'riverrun' or 'Sea sick. Soul sick.'

riverrun, Olwen Fouéré
The Shed, 12th March 2014

What a strange and exceptional experience this is! With ‘riverrun’, Olwen Fouéré has extracted the voice of the river from James Joyce’s bewildering novel, ‘Finnegans Wake’, and created an absorbing and deeply physical piece of theatre. We follow the river’s journey from source to sea and along the way meet a world of people, thoughts and emotions. We instinctively experience and understand all of this, even though the language is hard to understand and the content, obscure indeed.  

Olwen Fouéré is a theatrical legend in Ireland and it isn’t hard to see why. She holds the room completely. It feels like her every pore has been engineered for expression.  Fouéré has a long white ponytail. When it swings out in front, she looks like a beautiful older woman. When her hair is hidden, she looks like a tough old man. Sometimes, Fouéré looks like a native Indian and other times, when the lighting is particularly harsh, she resembles a skeleton. She can be whoever or whatever the text wants her to be. That’s fortunate, since this text covers an awful lot of ground.

It definitely takes a little time to sink into this show. After all, the words Fouéré utters – in that swirling, smoky torrent – don’t really make much sense. There are a few glimmers of reason but, on the whole, the words feel foreign. The same feeling of panic I often experience at the start of a Shakespeare play, that anxious scrabbling about for meaning, sets in. But it doesn’t take too long for the tension to lift and something bigger to take over. The language might not be language as we know it, Jim, but it starts to make sense.

Through sheer force of will and bloody talent, Fouéré patiently and forensically extracts meaning from the burbling stream of words. At first, it’s only Fouéré’s facial expressions and vivid characterisations that take hold. As the text tumbles along, Fouéré picks out some fleeting but vivid characters. Perhaps they’re lined up along this river Liffey, which roles through Joyce’s epic novel. Nattering women leap out of the rushing horizon. Wizened old men pop up. Happy people, sad people, sozzled folks and straight-talkers. It’s like every Irish character you’ve ever read about or met has been lined up along the river, ready to talk.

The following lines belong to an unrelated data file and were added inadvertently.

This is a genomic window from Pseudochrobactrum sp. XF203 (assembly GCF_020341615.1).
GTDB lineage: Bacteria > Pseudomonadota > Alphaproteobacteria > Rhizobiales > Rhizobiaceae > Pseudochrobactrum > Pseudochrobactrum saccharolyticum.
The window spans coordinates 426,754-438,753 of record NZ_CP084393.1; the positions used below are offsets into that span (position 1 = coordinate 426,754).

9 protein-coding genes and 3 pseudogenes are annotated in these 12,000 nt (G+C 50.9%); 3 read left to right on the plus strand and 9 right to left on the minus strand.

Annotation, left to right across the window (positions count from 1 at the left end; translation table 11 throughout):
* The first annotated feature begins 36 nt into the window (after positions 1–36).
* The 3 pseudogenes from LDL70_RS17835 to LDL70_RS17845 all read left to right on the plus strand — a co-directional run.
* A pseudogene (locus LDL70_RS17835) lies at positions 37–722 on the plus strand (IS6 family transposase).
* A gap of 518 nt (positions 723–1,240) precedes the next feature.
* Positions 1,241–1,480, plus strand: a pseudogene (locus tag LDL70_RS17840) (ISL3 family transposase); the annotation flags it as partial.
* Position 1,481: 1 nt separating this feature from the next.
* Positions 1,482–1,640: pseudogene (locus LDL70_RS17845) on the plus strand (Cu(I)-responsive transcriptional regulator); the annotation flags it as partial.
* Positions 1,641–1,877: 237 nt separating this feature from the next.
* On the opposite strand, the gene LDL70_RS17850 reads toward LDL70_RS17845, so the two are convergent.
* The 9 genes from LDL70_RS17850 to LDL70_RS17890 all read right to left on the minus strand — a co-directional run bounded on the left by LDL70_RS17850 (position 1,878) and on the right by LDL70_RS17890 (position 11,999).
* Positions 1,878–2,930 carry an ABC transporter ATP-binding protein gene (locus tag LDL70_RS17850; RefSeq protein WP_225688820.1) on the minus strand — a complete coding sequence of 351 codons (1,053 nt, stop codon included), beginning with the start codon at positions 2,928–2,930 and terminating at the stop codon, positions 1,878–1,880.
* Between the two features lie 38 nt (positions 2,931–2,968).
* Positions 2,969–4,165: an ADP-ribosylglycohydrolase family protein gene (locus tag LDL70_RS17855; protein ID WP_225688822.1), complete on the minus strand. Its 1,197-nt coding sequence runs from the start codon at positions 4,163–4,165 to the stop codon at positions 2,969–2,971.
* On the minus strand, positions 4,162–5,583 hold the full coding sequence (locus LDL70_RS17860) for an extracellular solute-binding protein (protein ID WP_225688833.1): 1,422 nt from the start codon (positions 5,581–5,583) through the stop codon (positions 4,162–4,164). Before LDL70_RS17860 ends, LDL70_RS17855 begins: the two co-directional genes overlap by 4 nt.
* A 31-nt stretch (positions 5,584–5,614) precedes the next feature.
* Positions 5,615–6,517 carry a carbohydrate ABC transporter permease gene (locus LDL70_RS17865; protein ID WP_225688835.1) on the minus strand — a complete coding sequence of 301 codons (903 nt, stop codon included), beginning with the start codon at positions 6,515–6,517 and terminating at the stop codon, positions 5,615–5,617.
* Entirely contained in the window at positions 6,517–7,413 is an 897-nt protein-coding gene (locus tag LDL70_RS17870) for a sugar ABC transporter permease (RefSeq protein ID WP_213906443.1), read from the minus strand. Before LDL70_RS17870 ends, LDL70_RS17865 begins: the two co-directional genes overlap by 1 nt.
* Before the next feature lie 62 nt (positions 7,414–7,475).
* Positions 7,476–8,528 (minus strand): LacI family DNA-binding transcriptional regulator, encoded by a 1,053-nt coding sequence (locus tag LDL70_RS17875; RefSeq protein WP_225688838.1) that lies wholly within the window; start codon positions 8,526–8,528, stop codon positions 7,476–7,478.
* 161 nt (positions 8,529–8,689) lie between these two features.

There’s a certain hardness and obliqueness that comes over Fouéré’s eyes when she talks as the river. But, when she inhabits the characters – even if just for a second – Fouéré’s eyes open up and she lets the audience in. The eyes sparkle for the cheeky characters, expand for the kind ones and squint for the old. Endless souls clamour for attention and expression, all tightly bound up in Joyce’s extraordinary language and released in Fouéré’s performance.

Then there is Fouéré’s voice, which has a simply awesome range. She commands polar tones at will. Just a flattening of the timbre and the words become funny. An elevation and the language grows absurd, or a whisper and we’re suddenly straining for bigger and more profound meaning. Fouéré works closely with the microphone to create microscopic variety in the texture and volume of her voice. The impact of the voice is augmented by Alma Kelliher’s sensitive soundscape and Stephen Dodd’s decisive but fluid lighting states.

There are some moments that wash right over one, or lose one completely, but this doesn’t matter. This show is as much about an overall sensation – a grabbing on to something bigger – than it is about clutching on to single moments. Some of the best moments, for me, are when Fouerre leaps right out of the human souls and into the depths of the river. Make no mistake – she is always the river in this show, as her body moves to one rhythm and her mouth responds to another. But, for a few mesmerising moments, the body and mouth work and move in synch.

Fouéré becomes the river yet still holds onto all those people she has briefly occupied or passed by. It’s as if by becoming the river she has tapped into something hidden and essential about this kaleidoscope of people we have met. It feels like the river knows things we will never understand; as if a (eternal) life of watching has allowed this river to understand life on a deeper level. ‘I know thee’ howls the river and it sounds like the truth.

All this might sound pretentious in writing but it doesn’t come across like that in the theatre. This is an absolute pro using all her skills to extract the essence of meaning from a genius writer. That kind of combination is always going to create something exceptionally wise and moving. The simplest analogy I can think of – and this is surprising coming from an atheist – is that ‘riverrun’ is like listening to a bed-time story told by God. Believe!  


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